General value shifting regime: who it affects
The general value shifting regime (GVSR) began on 1 July 2002.
Most value shifts happen when dealings or transactions between two parties are not at market value and result in the value of one asset decreasing and (usually) another asset increasing.
Value shifts distort the relationship between an asset's market value and tax value. This can create artificial losses and deferred gains.
There are exclusions to minimise the impact on small business.
Generally, the GVSR does not apply to:
- small value shifts
- normal commercial dealings conducted at market value, and
- dealings within consolidated groups.
Where the GVSR applies, you may need to adjust the tax values of interests affected by the value shift, or adjust a realised loss or gain. In some cases there may be an immediate capital gain.
Adjustments are made for revenue assets and trading stock, and for assets held on capital account.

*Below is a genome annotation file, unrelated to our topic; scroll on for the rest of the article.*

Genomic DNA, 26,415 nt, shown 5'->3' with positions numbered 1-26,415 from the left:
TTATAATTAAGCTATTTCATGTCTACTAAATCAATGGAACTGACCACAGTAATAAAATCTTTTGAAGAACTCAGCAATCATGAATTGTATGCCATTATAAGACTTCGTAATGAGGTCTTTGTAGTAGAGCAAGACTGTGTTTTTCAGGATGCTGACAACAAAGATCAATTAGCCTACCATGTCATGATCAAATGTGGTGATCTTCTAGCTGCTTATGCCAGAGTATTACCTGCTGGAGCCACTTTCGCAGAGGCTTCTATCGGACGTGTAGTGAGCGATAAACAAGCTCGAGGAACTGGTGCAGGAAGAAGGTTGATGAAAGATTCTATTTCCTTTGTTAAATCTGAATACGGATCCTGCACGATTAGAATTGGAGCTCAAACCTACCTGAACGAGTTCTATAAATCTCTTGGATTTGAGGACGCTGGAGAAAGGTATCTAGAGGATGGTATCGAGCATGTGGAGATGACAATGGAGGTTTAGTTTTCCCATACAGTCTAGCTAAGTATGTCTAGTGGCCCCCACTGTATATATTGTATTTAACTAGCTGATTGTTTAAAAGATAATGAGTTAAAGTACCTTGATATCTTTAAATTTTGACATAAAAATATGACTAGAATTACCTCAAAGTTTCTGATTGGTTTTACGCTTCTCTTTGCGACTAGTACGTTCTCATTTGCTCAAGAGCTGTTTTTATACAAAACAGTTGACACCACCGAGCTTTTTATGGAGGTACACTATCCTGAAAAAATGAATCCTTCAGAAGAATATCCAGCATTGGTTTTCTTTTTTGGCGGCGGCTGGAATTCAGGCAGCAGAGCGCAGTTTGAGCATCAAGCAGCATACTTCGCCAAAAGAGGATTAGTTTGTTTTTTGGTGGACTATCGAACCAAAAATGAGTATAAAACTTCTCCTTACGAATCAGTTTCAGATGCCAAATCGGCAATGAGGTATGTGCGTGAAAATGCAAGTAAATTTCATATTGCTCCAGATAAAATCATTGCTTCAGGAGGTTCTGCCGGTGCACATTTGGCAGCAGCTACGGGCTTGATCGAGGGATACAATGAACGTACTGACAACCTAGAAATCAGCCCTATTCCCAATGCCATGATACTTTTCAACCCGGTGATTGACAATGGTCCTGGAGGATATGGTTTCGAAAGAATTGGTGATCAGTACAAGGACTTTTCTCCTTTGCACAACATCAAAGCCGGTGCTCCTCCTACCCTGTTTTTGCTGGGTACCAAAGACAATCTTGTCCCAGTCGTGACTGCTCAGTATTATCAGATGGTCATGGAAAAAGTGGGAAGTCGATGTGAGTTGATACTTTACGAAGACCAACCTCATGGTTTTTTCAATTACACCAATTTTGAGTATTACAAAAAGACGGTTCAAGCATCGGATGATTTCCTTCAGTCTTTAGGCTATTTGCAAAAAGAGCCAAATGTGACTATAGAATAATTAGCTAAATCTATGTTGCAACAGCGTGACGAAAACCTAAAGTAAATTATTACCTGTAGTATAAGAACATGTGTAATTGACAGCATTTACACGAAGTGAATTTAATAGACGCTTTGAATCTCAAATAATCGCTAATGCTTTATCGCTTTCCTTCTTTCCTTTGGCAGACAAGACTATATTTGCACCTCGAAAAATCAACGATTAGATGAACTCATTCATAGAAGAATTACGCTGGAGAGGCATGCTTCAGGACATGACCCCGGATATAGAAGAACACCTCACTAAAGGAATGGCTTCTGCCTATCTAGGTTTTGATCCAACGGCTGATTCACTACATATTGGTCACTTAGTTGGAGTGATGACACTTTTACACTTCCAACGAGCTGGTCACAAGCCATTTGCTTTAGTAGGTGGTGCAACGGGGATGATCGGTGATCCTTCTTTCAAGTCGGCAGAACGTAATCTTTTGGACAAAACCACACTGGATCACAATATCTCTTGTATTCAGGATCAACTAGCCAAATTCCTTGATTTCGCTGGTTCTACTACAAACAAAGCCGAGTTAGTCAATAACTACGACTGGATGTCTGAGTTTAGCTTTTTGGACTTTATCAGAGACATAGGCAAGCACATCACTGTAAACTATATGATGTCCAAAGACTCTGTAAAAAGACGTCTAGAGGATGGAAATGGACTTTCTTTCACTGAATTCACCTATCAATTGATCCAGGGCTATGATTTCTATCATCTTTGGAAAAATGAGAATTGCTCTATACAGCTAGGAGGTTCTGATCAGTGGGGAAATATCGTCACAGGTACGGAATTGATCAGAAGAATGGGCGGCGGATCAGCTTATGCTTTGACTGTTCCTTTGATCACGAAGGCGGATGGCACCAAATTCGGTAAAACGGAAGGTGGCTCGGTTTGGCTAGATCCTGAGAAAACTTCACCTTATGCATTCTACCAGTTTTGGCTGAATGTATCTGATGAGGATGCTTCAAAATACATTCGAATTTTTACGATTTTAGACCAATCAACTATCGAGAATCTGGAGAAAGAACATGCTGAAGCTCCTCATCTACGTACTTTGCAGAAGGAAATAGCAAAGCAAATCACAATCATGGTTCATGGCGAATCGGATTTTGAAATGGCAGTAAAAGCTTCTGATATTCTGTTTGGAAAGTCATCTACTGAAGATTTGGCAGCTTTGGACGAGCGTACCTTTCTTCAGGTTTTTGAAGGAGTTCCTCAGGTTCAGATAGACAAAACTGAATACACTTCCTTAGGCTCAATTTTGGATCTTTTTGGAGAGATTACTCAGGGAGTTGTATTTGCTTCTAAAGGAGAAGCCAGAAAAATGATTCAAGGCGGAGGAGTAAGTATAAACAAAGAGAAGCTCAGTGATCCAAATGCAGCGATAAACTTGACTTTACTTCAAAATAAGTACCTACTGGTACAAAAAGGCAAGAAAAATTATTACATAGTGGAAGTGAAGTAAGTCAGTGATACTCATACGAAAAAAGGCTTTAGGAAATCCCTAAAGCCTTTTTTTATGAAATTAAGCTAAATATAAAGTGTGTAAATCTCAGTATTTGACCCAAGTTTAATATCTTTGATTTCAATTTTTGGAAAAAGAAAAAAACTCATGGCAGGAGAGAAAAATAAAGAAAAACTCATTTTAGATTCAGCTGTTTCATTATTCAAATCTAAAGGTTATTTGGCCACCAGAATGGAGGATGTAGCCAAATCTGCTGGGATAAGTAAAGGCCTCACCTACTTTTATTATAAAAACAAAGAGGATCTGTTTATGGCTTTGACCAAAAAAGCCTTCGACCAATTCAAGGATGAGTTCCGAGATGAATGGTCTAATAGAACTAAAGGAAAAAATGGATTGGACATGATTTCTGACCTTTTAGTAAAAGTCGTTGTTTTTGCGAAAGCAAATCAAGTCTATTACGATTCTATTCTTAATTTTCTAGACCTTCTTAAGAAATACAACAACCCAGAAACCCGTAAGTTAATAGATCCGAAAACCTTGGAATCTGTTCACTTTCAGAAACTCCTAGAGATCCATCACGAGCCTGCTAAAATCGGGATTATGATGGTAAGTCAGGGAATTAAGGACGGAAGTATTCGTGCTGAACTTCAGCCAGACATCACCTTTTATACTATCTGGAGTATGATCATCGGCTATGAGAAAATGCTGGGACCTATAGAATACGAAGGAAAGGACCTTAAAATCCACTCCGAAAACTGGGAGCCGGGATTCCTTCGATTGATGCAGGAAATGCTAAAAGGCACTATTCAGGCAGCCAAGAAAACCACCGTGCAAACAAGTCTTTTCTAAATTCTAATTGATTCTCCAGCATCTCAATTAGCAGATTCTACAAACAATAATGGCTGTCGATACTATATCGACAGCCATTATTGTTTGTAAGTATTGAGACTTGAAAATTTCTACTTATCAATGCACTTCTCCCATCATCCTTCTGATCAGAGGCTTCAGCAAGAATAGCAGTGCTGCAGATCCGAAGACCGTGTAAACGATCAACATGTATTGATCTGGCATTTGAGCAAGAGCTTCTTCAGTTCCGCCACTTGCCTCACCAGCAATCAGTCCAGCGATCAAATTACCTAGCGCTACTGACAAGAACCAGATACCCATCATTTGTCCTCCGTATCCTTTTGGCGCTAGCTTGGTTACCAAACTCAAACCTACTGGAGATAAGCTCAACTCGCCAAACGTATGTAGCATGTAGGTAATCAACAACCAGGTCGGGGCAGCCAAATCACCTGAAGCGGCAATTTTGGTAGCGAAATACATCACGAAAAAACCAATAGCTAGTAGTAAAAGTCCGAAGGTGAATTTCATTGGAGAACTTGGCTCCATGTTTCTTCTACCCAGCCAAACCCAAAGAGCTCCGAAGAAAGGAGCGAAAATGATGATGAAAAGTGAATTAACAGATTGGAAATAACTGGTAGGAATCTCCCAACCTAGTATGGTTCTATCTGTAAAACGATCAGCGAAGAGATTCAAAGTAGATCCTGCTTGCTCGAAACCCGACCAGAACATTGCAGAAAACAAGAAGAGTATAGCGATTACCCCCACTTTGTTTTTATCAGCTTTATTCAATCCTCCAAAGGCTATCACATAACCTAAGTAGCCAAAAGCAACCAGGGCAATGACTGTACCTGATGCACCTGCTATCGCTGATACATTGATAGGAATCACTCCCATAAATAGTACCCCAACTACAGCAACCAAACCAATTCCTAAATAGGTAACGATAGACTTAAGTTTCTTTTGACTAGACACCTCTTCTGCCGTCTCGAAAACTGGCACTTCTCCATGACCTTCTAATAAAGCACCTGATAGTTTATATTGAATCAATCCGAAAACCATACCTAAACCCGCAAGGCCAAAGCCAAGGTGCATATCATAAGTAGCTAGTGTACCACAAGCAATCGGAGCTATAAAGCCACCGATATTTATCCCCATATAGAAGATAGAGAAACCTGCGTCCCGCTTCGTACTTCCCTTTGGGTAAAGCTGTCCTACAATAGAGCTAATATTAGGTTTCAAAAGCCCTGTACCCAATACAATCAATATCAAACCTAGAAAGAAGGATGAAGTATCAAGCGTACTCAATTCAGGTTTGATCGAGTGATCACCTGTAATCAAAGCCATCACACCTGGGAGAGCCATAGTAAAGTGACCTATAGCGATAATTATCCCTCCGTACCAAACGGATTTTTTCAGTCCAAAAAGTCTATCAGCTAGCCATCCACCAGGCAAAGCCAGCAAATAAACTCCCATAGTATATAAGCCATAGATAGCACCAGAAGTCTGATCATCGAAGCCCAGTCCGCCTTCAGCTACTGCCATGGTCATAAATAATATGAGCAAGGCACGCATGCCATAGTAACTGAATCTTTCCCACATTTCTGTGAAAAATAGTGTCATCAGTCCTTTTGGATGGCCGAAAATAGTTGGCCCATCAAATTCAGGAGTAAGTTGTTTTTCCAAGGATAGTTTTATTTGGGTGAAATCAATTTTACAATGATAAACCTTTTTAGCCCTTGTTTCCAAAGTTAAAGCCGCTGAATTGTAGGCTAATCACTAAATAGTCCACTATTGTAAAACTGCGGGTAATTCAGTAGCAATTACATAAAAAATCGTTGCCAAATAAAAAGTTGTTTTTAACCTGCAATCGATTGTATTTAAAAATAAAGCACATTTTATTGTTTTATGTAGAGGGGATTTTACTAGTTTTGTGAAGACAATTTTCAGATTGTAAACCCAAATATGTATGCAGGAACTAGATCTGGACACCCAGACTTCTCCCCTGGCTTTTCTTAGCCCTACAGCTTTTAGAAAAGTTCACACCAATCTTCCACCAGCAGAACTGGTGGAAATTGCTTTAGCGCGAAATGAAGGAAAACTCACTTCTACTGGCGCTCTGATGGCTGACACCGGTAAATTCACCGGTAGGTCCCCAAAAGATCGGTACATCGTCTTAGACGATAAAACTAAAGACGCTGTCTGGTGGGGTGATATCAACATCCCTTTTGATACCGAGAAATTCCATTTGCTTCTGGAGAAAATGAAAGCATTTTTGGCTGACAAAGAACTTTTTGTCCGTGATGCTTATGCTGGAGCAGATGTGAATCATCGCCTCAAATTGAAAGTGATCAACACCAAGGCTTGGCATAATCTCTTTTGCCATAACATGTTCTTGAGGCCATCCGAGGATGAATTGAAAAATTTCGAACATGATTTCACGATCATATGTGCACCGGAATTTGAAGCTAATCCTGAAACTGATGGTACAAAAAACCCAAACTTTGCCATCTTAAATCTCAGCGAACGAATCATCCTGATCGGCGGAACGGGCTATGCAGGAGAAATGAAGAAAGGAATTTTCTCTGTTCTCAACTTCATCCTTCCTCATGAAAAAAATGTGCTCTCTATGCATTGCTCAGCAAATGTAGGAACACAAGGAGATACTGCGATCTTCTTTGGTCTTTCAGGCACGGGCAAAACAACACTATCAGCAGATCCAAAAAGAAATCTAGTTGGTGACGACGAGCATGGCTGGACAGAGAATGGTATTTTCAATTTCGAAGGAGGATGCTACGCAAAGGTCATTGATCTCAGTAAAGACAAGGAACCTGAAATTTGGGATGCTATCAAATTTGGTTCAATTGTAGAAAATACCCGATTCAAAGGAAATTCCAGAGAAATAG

The GVSR can apply to value shifts that happen from 1 July 2002.
In some cases, the GVSR may apply if a transaction or arrangement resulting in a value shift was entered into from 27 June 2002.
Value shifting rules have been included in tax law since the mid-1990s - most recently in Divisions 138, 139 and 140 of the Income Tax Assessment Act 1997. These divisions ceased on 1 July 2002 (but continue to apply to arrangements operating prior to 1 July 2002).
The current value shifting provisions in Divisions 723, 725 and 727 of the Income Tax Assessment Act 1997 are more extensive than the previous rules. They apply to:
- shares or other interests in companies
- units or other interests in trusts
- loan interests in companies and trusts, and
- interests held as trading stock and on revenue account.
However, the GVSR has a range of exclusions and safe harbours to ensure it applies only to significant value shifts.
Changes to value shifting provisions
Application and avoidance
There is no need for a finding of a tax avoidance motive for the GVSR provisions to apply. In addition, the 'de minimis' exclusions (such as the minimum value shift amounts required to trigger the provisions) may not apply where it is reasonable to conclude that value shifts happen under more than one scheme for the purpose of accessing those exclusions.
It is also possible for anti-avoidance provisions (such as Part IVA of the Income Tax Assessment Act 1936) to apply to a value shift where the GVSR is not applicable.